According to the big bang theory, the universe blinked violently into existence 13.77 billion years ago (Figure 22.1.1). The big bang is often described as an explosion, but imagining it as an enormous fireball isn’t accurate. The big bang involved a sudden expansion of matter, energy, and space from a single point. The kind of Hollywood explosion that might come to mind involves expansion of matter and energy within space, but during the big bang, space itself was created.
At the start of the big bang, the universe was too hot and dense to be anything but a sizzle of particles smaller than atoms, but as it expanded, it also cooled. Eventually some of the particles collided and stuck together. Those collisions produced hydrogen and helium, the most common elements in the universe, along with a small amount of lithium.
You may wonder how a universe can be created out of nothing, or how we can know that the big bang happened at all. Creating a universe out of nothing is mostly beyond the scope of this chapter, but there is a way to think about it. The particles that make up the universe have opposites that cancel each other out, similar to the way that we can add the numbers 1 and −1 to get zero (also known as “nothing”). As far as the math goes, having zero is exactly the same as having a 1 and a −1. It is also exactly the same as having a 2 and a −2, a 3 and a −3, two −1s and a 2, and so on. In other words, nothing is really the potential for something if you divide it into its opposite parts. As for how we can know that the big bang happened at all, there are very good reasons to accept that it is indeed how our universe came to be.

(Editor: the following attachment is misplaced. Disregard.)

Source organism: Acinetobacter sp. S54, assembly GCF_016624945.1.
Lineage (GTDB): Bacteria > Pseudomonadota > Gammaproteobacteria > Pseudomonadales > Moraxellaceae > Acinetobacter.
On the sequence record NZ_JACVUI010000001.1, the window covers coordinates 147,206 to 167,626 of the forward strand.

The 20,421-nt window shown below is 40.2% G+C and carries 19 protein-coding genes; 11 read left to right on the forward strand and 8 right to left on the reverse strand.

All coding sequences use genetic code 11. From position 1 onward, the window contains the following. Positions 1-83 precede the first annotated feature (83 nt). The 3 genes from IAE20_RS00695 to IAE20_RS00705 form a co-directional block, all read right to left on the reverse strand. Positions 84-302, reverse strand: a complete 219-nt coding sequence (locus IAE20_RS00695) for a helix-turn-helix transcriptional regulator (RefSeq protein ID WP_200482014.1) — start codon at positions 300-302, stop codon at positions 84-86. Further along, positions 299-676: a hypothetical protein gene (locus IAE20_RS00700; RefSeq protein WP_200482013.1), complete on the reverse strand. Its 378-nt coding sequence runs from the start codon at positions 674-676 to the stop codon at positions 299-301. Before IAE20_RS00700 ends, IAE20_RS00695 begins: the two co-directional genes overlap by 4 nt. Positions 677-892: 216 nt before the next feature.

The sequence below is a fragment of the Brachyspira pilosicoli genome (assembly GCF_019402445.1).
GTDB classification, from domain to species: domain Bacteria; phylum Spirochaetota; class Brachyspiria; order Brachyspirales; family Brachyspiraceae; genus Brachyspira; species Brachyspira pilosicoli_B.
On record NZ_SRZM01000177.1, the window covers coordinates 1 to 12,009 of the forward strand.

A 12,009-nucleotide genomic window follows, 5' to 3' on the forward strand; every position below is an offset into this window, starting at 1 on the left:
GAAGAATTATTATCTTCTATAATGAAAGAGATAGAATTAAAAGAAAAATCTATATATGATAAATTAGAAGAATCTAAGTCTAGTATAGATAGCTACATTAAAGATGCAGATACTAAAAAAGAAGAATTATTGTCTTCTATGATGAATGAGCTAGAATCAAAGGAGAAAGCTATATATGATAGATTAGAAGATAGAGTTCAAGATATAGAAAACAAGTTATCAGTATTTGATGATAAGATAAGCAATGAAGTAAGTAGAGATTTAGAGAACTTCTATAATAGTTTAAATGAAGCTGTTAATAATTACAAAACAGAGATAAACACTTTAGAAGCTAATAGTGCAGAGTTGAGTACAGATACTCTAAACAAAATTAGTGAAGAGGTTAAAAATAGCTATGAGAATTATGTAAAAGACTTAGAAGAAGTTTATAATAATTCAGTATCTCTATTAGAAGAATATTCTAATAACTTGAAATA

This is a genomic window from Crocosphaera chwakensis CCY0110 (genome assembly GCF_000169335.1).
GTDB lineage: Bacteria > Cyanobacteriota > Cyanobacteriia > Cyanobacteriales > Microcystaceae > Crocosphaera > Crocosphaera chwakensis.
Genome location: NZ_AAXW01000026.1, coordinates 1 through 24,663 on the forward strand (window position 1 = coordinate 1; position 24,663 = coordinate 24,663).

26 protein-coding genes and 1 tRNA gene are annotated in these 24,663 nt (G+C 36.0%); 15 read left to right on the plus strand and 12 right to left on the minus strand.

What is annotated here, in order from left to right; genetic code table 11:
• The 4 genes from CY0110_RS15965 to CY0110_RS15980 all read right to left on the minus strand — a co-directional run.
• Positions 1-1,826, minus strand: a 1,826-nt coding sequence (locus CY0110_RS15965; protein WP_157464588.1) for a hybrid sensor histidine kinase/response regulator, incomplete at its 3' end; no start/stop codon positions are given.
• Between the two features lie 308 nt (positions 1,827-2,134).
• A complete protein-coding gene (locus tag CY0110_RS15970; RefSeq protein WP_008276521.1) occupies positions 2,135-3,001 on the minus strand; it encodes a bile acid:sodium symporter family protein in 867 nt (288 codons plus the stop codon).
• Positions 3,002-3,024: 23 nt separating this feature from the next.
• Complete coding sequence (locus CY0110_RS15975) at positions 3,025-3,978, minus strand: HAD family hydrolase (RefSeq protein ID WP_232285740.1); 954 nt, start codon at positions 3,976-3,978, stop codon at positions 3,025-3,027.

Looking back to the early stages of the big bang
The notion of seeing the past is often used metaphorically when we talk about ancient events, but in this case it is meant literally. In our everyday experience, when we watch an event take place, we perceive that we are watching it as it unfolds in real time. In fact, this isn’t true. To see the event, light from that event must travel to our eyes. Light travels very rapidly, but it does not travel instantly. If we were watching a digital clock 1 m away from us change from 11:59 a.m. to 12:00 p.m., we would actually see it turn to 12:00 p.m. three billionths of a second after it happened. This isn’t enough of a delay to cause us to be late for an appointment, but the universe is a very big place, and the “digital clock” in question is often much, much farther away. In fact, the universe is so big that it is convenient to describe distances in terms of light years, or the distance light travels in one year. What this means is that light from distant objects takes so long to get to us that we see those objects as they were at some considerable time in the past. For example, the star Proxima Centauri is 4.24 light years from the sun. If you viewed Proxima Centauri from Earth on January 1, 2015, you would actually see it as it appeared in early October 2010.
We now have tools that are powerful enough to look deep into space and see the arrival of light from early in the universe’s history. Astronomers can detect light from approximately 375,000 years after the big bang is thought to have occurred. Physicists tell us that if the big bang happened, then particles within the universe would still be very close together at this time. They would be so close that light wouldn’t be able to travel far without bumping into another particle and getting scattered in another direction. The effect would be to fill the sky with glowing fog, the “afterglow” from the formation of the universe (Figure 22.1.1).